Beacon Lesson Plan Library
Orange County Schools
Middle school students love cars. They will have the opportunity to analyze, compare and contrast tables/charts, based on given car data. While working in groups students will generate a list of desired car features and create their own table/charts.
The student reads and analyzes data displayed in a variety of forms (charts, pictographs, stem-and-leaf plots).
The student interprets data from charts, tables, and graphs.
-Car magazines and newspaper ads, you will need enough so that each student has a minimum of one magazine/ad
-Teacher prepared handout (see attached file)
-Transparency of handout (see attached file)
-Rubric (see attached file)
-Paper and pencil or pen
-Blank, pre-formatted table/chart
1. Download the handouts (see Associated File).
2. Download the rubric (see Associated File).
3. Make copies of both handouts for the class.
4. Make one transparency copy of each handout.
5. Check for all needed materials (see materials list).
6. Determine how you want to divide your students into groups.
1. Show students a variety of car pictures, ranging in year, make, model and price.
2. Inform them that today we are going to be analyzing tables/charts dealing with car information and that later they will be provided with the opportunity to develop their own tables/charts.
3. Divide the class into groups of 3-5 students.
4. Review previous lessons/information on reading tables/charts. Students need to know how to read and analyze the title, the categories, the entries, and compare and contrast the different entries on the tables/charts.
5. While in groups, students practice interpreting the data on the table by answering questions (See attached file, My Collection of Cruising Cars).
6. As a formative tool, review answers with students (whole class)providing corrective feedback as necessary. Allow students to correct their answers to serve as a model for the next activity.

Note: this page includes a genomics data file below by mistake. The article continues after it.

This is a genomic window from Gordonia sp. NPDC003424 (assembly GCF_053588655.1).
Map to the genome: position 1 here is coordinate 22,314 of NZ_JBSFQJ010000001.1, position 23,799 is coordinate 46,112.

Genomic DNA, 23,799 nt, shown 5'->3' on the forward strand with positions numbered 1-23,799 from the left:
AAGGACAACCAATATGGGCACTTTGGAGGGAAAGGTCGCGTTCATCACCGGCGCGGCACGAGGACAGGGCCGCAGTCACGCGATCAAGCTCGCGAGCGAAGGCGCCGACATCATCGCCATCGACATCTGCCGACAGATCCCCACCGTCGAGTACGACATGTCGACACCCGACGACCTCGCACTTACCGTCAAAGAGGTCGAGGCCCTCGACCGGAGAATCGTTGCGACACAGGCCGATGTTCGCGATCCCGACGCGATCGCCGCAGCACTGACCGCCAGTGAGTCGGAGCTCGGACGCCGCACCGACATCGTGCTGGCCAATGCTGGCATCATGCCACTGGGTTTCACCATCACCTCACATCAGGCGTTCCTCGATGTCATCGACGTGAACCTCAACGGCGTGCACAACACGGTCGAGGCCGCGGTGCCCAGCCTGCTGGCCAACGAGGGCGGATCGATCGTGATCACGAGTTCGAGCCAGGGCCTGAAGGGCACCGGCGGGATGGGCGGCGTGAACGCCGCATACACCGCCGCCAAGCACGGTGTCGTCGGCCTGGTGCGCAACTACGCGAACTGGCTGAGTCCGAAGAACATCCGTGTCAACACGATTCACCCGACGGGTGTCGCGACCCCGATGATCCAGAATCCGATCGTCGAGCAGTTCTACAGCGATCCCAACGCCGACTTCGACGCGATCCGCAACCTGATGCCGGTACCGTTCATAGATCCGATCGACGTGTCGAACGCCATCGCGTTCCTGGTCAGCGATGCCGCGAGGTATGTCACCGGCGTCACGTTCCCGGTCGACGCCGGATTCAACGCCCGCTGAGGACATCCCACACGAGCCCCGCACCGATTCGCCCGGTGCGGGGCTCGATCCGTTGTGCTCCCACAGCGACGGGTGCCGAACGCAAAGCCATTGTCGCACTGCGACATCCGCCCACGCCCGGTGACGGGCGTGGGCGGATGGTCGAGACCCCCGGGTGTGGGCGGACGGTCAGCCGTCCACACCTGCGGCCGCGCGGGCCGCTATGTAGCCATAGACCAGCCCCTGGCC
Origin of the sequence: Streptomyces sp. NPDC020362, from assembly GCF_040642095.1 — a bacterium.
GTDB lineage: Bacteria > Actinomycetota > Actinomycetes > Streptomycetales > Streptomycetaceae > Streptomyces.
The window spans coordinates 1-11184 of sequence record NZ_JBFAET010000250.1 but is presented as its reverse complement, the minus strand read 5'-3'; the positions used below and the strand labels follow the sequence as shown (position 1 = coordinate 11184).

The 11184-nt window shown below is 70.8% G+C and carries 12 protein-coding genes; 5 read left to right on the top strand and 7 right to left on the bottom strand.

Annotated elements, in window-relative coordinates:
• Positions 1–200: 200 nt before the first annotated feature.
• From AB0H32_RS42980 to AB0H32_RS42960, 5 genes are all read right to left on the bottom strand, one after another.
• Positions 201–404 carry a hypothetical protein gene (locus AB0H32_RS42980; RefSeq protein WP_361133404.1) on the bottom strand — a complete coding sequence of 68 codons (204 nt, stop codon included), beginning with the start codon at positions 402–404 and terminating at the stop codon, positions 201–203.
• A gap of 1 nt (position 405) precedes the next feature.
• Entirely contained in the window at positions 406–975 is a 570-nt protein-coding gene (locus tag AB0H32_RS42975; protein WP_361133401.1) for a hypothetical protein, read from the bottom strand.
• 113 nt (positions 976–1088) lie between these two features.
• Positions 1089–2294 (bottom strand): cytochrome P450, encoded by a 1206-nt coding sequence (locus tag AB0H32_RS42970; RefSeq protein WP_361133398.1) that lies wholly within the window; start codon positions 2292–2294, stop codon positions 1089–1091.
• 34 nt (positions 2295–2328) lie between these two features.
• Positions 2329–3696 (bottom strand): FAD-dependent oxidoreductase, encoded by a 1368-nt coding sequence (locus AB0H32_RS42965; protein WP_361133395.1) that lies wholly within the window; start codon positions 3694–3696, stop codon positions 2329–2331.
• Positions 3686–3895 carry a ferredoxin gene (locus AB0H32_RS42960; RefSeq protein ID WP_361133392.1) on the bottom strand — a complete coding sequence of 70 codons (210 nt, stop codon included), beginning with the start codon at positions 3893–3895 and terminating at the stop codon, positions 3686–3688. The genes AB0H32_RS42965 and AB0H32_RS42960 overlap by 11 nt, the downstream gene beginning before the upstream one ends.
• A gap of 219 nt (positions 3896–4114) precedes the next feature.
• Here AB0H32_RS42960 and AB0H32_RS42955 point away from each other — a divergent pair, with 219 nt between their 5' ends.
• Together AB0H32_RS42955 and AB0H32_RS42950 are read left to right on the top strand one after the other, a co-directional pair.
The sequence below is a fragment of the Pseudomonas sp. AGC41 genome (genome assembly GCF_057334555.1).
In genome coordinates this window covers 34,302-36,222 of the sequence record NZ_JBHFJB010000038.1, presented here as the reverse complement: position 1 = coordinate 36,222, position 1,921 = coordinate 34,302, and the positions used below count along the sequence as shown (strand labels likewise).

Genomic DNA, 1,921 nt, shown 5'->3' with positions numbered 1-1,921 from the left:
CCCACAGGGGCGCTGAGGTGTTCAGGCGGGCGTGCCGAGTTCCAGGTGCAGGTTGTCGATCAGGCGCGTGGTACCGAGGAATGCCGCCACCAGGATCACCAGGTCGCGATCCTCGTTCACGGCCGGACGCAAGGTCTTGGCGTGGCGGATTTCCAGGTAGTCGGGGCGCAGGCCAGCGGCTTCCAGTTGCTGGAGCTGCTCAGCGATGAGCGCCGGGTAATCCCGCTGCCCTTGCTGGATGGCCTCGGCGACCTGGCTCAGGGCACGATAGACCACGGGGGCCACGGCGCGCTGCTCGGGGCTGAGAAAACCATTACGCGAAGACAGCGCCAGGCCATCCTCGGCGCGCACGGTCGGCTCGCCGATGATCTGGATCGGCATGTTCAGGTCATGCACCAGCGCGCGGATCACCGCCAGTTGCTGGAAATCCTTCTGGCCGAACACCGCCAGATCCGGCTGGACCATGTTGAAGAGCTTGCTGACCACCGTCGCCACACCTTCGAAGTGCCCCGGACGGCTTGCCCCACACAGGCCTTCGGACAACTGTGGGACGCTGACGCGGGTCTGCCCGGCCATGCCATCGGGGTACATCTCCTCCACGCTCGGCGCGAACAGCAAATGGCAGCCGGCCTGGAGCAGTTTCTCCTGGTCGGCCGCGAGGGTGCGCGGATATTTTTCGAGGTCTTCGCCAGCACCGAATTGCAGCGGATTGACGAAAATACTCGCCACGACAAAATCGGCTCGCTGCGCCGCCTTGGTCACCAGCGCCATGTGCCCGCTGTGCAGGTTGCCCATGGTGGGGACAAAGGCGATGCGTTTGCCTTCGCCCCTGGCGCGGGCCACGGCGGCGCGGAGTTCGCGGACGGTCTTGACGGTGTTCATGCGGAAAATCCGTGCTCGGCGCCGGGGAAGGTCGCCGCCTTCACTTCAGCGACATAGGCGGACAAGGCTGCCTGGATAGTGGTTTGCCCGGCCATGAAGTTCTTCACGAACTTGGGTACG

7. Ask students to study the various pictures in car magazines while in their groups.
8. Using the magazines and car ads, have students list five important features they like in a car.
9. Have groups pick a spokesperson to report their groupís features while the teacher lists them on chart paper.
10. Distribute the blank table/chart and Cruising Cars Rubric (see attached file, pages 2 and 3).
11. Inform students that they will develop their own table/charts individually, so they are to return to their original seats.
12. Explain rubric. Ask if there are any questions.
13. Explain: The table/chart will have 5 categories in which to collect data.
14. Explain: The students must collect data on 5 cars.
15. Inform students they may use the handout completed and reviewed at the beginning of this lesson as a guide to assist them.
16. Students are to develop their own categories for the table/charts, but they may choose from the listed features on the chart paper.
17. Give students 5 minutes to select and write down their categories on the pre-formatted table/charts.
18. Give students 30 minutes to complete the rest of the table/charts (collecting data for 5 cars).
19. As a formative tool, ask several students to share their table/charts.
20. Ask students to prepare 3 questions that require the reader to interpret data on their tables/charts. The tables/charts along with the questions are collected by the teacher. Present the student developed tables/charts and questions as a review in future lessons. These are also used as a formative assessment.
Use completed charts to formatively assess the studentís ability to:
- Develop tables/charts
- Interpret data from tables/charts
The rubric in the attached file includes the criteria for successful performance. Provide corrective feedback as necessary.
1. Students can work in groups to make a master list of categories.
2. Students can classify various categories.
3. Students can graph categories according to specified criteria (i.e. graph by price, year, color, etc.)
ESE and ESOL Modifications:
1. Students can work with a partner to develop table/chart and questions.
2. Students may use a dictionary and/or thesaurus.
3. Students can have a partially completed table to fill in.
4. Students can use a word bank.
5. Students can have color headings for categories.
6. Ensure that the magazines have pictures of cars to assist in recognition.
The necessary handouts and rubric.
File Extension: pdf